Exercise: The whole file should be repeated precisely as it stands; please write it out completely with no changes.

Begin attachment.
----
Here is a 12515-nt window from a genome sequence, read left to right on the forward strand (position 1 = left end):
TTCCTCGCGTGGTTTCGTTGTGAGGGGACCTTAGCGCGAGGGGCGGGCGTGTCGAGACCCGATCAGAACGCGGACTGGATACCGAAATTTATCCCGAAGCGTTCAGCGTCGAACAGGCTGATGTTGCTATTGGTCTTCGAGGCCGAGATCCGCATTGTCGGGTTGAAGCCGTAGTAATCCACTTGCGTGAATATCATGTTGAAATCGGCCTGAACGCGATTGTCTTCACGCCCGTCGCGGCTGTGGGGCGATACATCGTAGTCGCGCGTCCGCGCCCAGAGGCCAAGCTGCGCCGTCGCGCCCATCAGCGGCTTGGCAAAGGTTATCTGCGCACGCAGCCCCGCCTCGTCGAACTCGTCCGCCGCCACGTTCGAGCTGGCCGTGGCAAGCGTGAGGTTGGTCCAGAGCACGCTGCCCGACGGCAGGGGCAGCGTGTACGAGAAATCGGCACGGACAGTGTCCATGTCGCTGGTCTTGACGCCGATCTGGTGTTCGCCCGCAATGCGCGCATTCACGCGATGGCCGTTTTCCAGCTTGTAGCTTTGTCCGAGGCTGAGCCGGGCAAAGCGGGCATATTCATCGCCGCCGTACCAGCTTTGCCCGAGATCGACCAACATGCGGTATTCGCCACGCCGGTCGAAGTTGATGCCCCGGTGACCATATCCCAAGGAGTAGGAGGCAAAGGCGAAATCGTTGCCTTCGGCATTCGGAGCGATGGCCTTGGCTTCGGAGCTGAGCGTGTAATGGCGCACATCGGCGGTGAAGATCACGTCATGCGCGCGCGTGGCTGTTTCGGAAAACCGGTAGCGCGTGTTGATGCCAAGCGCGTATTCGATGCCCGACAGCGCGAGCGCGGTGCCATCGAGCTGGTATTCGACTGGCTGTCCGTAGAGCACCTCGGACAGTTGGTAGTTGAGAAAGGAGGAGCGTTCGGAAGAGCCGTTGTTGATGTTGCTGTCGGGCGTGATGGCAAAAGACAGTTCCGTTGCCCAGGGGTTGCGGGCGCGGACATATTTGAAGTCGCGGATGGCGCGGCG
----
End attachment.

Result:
Here is a 12515-nt window from a genome sequence, read left to right on the forward strand (position 1 = left end):
TTCCTCGCGTGGTTTCGTTGTGAGGGGACCTTAGCGCGAGGGGCGGGCGTGTCGAGACCCGATCAGAACGCGGACTGGATACCGAAATTTATCCCGAAGCGTTCAGCGTCGAACAGGCTGATGTTGCTATTGGTCTTCGAGGCCGAGATCCGCATTGTCGGGTTGAAGCCGTAGTAATCCACTTGCGTGAATATCATGTTGAAATCGGCCTGAACGCGATTGTCTTCACGCCCGTCGCGGCTGTGGGGCGATACATCGTAGTCGCGCGTCCGCGCCCAGAGGCCAAGCTGCGCCGTCGCGCCCATCAGCGGCTTGGCAAAGGTTATCTGCGCACGCAGCCCCGCCTCGTCGAACTCGTCCGCCGCCACGTTCGAGCTGGCCGTGGCAAGCGTGAGGTTGGTCCAGAGCACGCTGCCCGACGGCAGGGGCAGCGTGTACGAGAAATCGGCACGGACAGTGTCCATGTCGCTGGTCTTGACGCCGATCTGGTGTTCGCCCGCAATGCGCGCATTCACGCGATGGCCGTTTTCCAGCTTGTAGCTTTGTCCGAGGCTGAGCCGGGCAAAGCGGGCATATTCATCGCCGCCGTACCAGCTTTGCCCGAGATCGACCAACATGCGGTATTCGCCACGCCGGTCGAAGTTGATGCCCCGGTGACCATATCCCAAGGAGTAGGAGGCAAAGGCGAAATCGTTGCCTTCGGCATTCGGAGCGATGGCCTTGGCTTCGGAGCTGAGCGTGTAATGGCGCACATCGGCGGTGAAGATCACGTCATGCGCGCGCGTGGCTGTTTCGGAAAACCGGTAGCGCGTGTTGATGCCAAGCGCGTATTCGATGCCCGACAGCGCGAGCGCGGTGCCATCGAGCTGGTATTCGACTGGCTGTCCGTAGAGCACCTCGGACAGTTGGTAGTTGAGAAAGGAGGAGCGTTCGGAAGAGCCGTTGTTGATGTTGCTGTCGGGCGTGATGGCAAAAGACAGTTCCGTTGCCCAGGGGTTGCGGGCGCGGACATATTTGAAGTCGCGGATGGCGCGGCG